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Beit Midrash Series P'ninat Mishpat

Chapter 450

Payment for a Teacher’s Increased and Decreased Work

The plaintiff (=pl) teaches and does some administrational work at the X Yeshiva (=def), which was undergoing hard times. The new rosh yeshiva (=RY) asked pl to increase his administrational and recruiting work over the summer. There is no written record of a promise of increased pay, but RY confirms it and def denies they agreed. Def paid 7,000 + shekels as “a compromise”; pl demands 4000 shekels * 4 months, as promised. The next year, def cut back 3 hours from pl’s regular administrative duties. Pl claims that this was without due process and demands a return of that pay. Def says that there is no tenure on hours beyond a full-time job, which pl still enjoys. Def counterclaims that in reviewing pl’s records, they discovered that he was significantly overpaid compared to the Education Department’s pay scale. Def wants to subtract this amount from any award beit din may rule in pl’s favor. Pl claims late fees for the withheld parts of the salary due to him, as prescribed by the Law to Protect Wages.
Various RabbisAdar 26 5778
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Based on ruling 70054 of the Eretz Hemdah-Gazit Rabbinical Courts
P'ninat Mishpat (576)
Various Rabbis
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450 - Payment for a Teacher’s Increased and Decreased Work
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Case: The plaintiff (=pl) teaches and does some administrational work at the X Yeshiva (=def), which was undergoing hard times. The new rosh yeshiva (=RY) asked pl to increase his administrational and recruiting work over the summer. There is no written record of a promise of increased pay, but RY confirms it and def denies they agreed. Def paid 7,000 + shekels as "a compromise"; pl demands 4000 shekels * 4 months, as promised. The next year, def cut back 3 hours from pl’s regular administrative duties. Pl claims that this was without due process and demands a return of that pay. Def says that there is no tenure on hours beyond a full-time job, which pl still enjoys. Def counterclaims that in reviewing pl’s records, they discovered that he was significantly overpaid compared to the Education Department’s pay scale. Def wants to subtract this amount from any award beit din may rule in pl’s favor. Pl claims late fees for the withheld parts of the salary due to him, as prescribed by the Law to Protect Wages.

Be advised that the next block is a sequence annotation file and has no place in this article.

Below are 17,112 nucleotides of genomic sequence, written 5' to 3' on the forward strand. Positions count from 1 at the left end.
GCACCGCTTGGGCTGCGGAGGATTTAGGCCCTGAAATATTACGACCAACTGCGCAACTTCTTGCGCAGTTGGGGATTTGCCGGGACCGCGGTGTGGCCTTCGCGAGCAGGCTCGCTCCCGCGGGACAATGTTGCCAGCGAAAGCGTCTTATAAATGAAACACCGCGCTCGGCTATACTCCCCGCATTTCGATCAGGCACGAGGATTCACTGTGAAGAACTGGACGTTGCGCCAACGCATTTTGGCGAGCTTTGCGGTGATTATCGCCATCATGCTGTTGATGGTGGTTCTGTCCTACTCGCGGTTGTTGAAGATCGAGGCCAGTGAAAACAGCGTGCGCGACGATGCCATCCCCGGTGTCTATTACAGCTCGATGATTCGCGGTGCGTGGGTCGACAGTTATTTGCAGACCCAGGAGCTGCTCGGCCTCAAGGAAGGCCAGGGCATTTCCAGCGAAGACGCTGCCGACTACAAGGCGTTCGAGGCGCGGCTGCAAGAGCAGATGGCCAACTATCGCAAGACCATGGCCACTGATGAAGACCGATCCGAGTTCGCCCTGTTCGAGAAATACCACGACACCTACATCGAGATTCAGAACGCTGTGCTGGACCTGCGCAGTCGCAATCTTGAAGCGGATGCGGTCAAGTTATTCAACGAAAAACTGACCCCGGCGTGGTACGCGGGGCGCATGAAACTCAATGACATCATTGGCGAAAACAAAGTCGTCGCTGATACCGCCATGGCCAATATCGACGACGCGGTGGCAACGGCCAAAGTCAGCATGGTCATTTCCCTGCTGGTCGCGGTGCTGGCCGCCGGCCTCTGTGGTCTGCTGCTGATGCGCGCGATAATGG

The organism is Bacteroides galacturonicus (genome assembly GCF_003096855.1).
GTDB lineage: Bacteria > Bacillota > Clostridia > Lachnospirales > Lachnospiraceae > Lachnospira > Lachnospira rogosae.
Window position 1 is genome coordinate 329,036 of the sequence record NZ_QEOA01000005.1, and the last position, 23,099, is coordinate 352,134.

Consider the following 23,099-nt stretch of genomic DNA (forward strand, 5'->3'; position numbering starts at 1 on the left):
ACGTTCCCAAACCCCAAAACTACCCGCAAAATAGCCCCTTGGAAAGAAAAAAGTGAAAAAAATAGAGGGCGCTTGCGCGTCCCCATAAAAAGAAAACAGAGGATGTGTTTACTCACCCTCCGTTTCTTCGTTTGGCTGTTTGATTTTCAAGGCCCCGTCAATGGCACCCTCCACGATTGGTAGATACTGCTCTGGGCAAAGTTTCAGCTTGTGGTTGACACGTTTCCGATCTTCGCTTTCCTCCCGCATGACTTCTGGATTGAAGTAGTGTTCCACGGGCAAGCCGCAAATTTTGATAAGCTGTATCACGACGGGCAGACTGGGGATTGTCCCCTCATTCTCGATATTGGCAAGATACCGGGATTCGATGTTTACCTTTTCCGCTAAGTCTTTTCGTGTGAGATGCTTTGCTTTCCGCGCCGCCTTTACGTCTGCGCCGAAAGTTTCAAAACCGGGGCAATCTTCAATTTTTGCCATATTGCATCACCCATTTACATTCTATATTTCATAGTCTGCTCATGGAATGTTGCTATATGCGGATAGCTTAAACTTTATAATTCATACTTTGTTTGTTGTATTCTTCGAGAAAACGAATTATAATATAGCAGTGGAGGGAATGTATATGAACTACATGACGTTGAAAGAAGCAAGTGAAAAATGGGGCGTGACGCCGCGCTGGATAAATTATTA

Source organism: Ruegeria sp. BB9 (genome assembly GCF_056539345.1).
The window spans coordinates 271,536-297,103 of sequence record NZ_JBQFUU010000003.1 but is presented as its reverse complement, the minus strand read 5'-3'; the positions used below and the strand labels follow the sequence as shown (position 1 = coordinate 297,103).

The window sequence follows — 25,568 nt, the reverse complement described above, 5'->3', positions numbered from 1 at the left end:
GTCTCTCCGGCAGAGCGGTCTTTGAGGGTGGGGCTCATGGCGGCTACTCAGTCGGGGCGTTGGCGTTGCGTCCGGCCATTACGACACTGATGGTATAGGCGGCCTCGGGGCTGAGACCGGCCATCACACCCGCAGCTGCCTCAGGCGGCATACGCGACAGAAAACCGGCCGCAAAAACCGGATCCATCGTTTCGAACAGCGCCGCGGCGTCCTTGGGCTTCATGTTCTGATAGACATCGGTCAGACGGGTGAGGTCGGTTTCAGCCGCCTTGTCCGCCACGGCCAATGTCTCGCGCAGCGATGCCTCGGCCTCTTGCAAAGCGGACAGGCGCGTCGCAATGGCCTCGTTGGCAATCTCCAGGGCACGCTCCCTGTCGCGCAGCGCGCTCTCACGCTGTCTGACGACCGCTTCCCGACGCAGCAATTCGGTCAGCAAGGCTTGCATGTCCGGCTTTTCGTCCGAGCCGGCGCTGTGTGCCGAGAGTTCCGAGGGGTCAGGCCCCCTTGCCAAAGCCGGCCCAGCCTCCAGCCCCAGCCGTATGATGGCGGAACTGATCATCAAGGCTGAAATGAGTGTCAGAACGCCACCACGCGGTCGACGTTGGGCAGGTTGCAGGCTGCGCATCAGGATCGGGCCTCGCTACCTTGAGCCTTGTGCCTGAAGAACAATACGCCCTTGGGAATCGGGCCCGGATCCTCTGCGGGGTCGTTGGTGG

Ruling: First, we point out that as a rule, a yeshiva administration is bound by the monetary commitments its rosh yeshiva makes to workers. If the rosh yeshiva’s decision is overruled, it ceases its efficacy as of that time, regarding matters that are not too late to stop. Workers cannot be held hostages by disagreements between a rosh yeshiva and the yeshiva board.

Def’s claim that they knew that pl was expanding his involvement but did not approve an increase in pay, is strange. There is no reason to expect a worker to significantly increase his workload for free, unless he explicitly volunteers. If it was unclear to def how much RY had promised pl, they should have asked.

Def was obligated to pay approximately 9,000 shekels more than they had paid, and they refused to do so for years. Since the Torah is very firm against withholding a worker’s wages, we choose to penalize def for this, as the law prescribes, a sum of 2,500 shekels.

Regarding the reduction of 3 hours of administrational pay, it is true that def can reduce the workload if the employee remains a full-time worker. However, regarding the first year that the reduction was in force, def informed pl too late (education workers must be told of any changes by the May preceding the incoming school year). The step is more egregious in regard to administrational work of the type pl had, as pl’s position apparently required doing the same basic job for less pay. Nevertheless regarding the second year in dispute, since pl knew in advance what work he would be doing and his salary after the reduction and he continued to do it, he cannot demand more money than what he was told he would get.

Regarding return of extra money, it is halachically difficult to say that one paid too much by mistake (see Shulchan Aruch and Rama, Choshen Mishpat 126:13). This is especially the case when def, like other schools, is in the practice of paying workers whose employment is important to them, more than the Education Department sets down. The payment also went on for a long time. Thus, we assume that the amount pl received was decided by def to compensate pl appropriately, not a mistake.
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